I have been happily dining at and writing about Flames since Nick Vuli opened it in 1992 as a paragon of a steakhouse whose quality of beef and other food exceeds that of far better know, much pricier competitors in NYC. In all that time Flames has had some added decorous touches--along with adding "Bar and Grill" to its name--but now, wholly revamped, it has emerged as one of the loveliest restaurants in Westchester County and one of the best-looking steakhouses anywhere.
Now everything about the dining room and a wholly reconfigured bar-lounge where a lot of people eat after hopping off Metro North is bathed in a glow of golden and lavender light that softens every surface of fine, polished woodwork, soft leather chairs, and plaid curtains that fit right into this affluent suburban neighborhood, 45 minutes from Manhattan by train or car.
Mr. Vuli has trained his staff to be alert to guests' needs within a moment's notice, and their own generosity of care is mirrored in the generosity of the portions at Flames. The wine list, cellared in a gorgeous private dining room downstairs, seems in flux, with far fewer whites now available than there used to be, while the stock of reds is still superlative and very reasonably priced.
Most important, as the quality of beef continues to slide at those new steakhouses around the country that profess to serve USDA Prime, there has never been the slightest decline in the excellence of what Mr. Vuli buys after so many years in the business. Back in 1992 he made a commitment to buying the finest because he knew that it would be a competitive draw outside of NYC, and he's held to that commitment even as the real McCoy becomes more and more difficult to find.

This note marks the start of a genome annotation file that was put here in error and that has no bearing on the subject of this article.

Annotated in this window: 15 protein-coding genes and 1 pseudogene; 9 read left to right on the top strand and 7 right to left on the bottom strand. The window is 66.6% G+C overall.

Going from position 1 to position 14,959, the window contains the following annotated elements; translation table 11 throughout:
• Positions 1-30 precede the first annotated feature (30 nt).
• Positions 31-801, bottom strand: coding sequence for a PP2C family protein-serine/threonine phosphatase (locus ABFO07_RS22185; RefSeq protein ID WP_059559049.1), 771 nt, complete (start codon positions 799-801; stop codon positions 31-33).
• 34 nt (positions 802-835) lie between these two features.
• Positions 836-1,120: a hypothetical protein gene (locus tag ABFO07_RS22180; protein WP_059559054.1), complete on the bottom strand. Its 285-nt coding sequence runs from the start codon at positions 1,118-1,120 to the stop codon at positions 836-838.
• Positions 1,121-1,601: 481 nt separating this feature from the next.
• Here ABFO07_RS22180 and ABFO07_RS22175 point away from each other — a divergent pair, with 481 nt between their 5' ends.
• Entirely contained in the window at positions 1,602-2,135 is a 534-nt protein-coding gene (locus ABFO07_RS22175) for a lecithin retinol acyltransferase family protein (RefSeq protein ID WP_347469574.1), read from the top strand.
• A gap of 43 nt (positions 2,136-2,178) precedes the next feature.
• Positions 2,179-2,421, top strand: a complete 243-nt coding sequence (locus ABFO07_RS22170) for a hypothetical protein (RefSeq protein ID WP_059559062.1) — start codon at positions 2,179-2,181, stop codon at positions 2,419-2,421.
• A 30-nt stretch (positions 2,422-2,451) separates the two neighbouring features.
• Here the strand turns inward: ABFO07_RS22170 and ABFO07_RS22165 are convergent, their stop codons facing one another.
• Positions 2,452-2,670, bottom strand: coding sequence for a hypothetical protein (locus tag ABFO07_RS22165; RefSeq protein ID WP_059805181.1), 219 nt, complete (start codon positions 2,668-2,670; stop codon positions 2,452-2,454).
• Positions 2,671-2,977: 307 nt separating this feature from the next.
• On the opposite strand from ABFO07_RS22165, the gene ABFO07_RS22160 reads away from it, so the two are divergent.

But even before you get to the steaks and chops, there are decisions to be made from a large appetizer and pasta menu, which includes jumbo shrimp ($15.95) and colossal lump crabmeat ($15.95) that easily live up to their designations. Eggplant rollatini ($9.50) with prosciutto and fontina in a creamy tomato sauce is delicious, as is the ahi tuna ($1.95) quickly seared and given a lick of wasabi and a bed of seaweed. Fried calamari ($10.95) are cut thickly and cooked till tender and golden brown, easily shared by a table of four.
I haven't tried any of Flames's pastas in a while, though I recall with past pleasure the spaghetti alla carbonara ($21.95) "done the right way," as the menu says.
There's steamed or broiled lobsters of varying sizes (market price)--three pounders will feed two--and they are always full of meat in body and claw. You'll probably take home part of your extra thick veal chops ($43.95). The huge lamb chops ($43.95) are, of course, domestic and delectable, as is the bone-in shell steak ($43). I was persuaded that my least favorite cut, filet mignon, should be tried on the bone, and, aside from the unexpected rich flavor of the meat itself, the bone did indeed keep the succulence in a cut so often dried out. Then there are mammoth porterhouses for two ($89.95), three ($127) and four ($170), which are impeccably seared and cooked at 800 degrees precisely the way you order them, then sliced and placed on a very hot serving platter.
For side dishes, you should order the home fries (not crispy enough on my last visit) and the creamed spinach.
Desserts are up to you: they're competently made, including a good cheesecake and the textbook crème brûlée.
After nearly a quarter century in business, Flames is regarded as a classic restaurant of consistent quality in Westchester and the surrounding counties. For commuters, it's far easier to dine well here than to navigate their way to Palm or Spark's or Peter Luger's, and for those whose appetite for finding the best steakhouses in the region will draw them out of NYC, Briarcliff--Hillary and Bill live in the neighborhood--is less than hour a way.
Flames is open daily from 11 AM-10 PM.
FLAMES BAR AND GRILL
533 North State Road